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VARIABLE FACTOR OF PRODUCTION: An input whose quantity can be changed in the time period under consideration. This usually goes by the shorter term fixed input and should be immediately compared and contrasted with fixed factor of production, which goes by the shorter term fixed input. The most common example of a variable factor of production is labor. A variable factor of production provides the extra inputs that a firm needs to expand short-run production. In contrast, a fixed factor of production, like capital, provides the capacity constraint in production. As larger quantities of a variable factor of production, like labor, are added to a fixed factor of production like capital, the variable factor of production becomes less productive.

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PERFECT COMPETITION, TOTAL ANALYSIS: A perfectly competitive firm produces the profit-maximizing quantity of output that generates the greatest difference between total revenue and total cost. This total approach is one of three methods that used to determine the profit-maximizing quantity of output. The other two methods involve the direct analysis of economic profit or a comparison of marginal revenue and marginal cost.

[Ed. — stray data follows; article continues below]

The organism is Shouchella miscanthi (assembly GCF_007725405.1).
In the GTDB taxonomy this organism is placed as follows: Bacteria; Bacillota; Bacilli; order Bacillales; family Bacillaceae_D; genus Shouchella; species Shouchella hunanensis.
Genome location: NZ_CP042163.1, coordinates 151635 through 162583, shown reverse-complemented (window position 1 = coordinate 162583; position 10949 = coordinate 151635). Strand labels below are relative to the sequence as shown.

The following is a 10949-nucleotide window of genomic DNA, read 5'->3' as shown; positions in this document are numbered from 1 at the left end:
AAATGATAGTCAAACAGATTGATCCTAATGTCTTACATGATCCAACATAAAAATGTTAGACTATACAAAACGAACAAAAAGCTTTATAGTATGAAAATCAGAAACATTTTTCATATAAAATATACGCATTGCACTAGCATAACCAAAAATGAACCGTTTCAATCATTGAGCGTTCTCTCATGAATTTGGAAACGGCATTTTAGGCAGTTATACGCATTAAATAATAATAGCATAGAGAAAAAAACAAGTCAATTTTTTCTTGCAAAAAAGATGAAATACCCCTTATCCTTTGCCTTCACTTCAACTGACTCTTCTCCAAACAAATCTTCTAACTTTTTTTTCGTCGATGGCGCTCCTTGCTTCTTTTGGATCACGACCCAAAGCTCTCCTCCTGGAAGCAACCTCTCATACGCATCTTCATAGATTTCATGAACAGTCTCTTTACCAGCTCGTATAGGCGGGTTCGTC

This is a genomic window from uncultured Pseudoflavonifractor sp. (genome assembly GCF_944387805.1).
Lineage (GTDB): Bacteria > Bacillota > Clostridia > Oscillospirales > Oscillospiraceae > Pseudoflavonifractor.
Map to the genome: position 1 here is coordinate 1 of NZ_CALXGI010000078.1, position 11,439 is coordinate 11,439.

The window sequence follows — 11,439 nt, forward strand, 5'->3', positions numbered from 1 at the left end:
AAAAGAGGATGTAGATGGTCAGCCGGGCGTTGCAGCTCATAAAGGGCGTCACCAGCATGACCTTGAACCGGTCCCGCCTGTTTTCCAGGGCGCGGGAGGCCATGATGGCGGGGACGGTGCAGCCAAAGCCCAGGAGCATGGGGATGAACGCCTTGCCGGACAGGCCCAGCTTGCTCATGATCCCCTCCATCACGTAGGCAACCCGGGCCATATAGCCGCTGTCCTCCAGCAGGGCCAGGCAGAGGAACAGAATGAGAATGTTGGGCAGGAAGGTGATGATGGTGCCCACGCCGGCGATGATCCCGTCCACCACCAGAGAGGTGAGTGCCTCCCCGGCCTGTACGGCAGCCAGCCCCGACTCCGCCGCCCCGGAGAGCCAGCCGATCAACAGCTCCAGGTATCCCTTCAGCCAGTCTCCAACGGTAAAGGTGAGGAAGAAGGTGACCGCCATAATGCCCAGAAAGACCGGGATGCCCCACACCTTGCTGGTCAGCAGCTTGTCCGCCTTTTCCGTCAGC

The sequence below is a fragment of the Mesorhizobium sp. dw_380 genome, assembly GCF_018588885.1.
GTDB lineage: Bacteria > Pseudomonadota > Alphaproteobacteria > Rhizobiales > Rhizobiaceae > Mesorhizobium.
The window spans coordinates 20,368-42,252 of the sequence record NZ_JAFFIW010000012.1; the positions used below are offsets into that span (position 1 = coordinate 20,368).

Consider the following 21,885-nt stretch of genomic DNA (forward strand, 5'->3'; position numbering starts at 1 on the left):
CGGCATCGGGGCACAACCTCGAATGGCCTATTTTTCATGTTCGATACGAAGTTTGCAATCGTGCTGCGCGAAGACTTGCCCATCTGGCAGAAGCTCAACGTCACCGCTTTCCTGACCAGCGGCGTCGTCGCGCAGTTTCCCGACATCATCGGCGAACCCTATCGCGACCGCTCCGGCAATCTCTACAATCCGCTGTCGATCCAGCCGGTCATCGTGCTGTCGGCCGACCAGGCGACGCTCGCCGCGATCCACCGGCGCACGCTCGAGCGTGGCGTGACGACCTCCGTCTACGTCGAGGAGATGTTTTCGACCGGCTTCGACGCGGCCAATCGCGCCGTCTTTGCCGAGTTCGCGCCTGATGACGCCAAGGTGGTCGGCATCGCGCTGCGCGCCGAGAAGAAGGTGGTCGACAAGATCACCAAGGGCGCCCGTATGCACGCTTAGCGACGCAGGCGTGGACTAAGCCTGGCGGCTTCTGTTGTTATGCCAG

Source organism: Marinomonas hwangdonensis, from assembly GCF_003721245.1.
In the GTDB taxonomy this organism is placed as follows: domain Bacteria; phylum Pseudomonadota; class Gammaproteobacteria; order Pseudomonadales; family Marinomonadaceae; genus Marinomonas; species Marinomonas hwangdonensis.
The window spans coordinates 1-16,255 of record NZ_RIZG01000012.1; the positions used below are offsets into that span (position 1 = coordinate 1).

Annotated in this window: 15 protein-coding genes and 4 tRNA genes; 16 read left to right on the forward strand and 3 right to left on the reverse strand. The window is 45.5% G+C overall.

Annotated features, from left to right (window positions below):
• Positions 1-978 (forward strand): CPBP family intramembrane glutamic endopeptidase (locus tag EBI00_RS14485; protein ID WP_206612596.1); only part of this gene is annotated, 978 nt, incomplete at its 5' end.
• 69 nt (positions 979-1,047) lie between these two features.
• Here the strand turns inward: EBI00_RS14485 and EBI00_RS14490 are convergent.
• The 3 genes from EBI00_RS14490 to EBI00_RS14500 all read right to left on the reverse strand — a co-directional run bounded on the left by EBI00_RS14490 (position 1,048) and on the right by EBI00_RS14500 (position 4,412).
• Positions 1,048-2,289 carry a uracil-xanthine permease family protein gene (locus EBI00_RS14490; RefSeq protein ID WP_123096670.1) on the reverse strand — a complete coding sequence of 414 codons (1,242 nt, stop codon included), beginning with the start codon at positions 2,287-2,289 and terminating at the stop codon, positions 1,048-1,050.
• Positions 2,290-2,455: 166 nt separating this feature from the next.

See also | perfect competition, short-run production analysis | perfect competition, marginal analysis | perfect competition, breakeven output | perfect competition, profit analysis | short-run production alternatives | perfect competition, profit maximization | perfect competition, loss minimization |


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PERFECT COMPETITION, TOTAL ANALYSIS, AmosWEB GLOSS*arama, http://www.AmosWEB.com, AmosWEB LLC, 2000-2019. [Accessed: July 23, 2019].


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ASSUMPTION

An initial condition or statement of a model or theory that sets the stage for an analysis by abstracting from the real world. Assumptions are important to economic analysis. Some assumptions are used to simplify a complex analysis into more easily manageable parts. Other assumptions are used as control conditions that are subsequently changed to evaluate the consequences.

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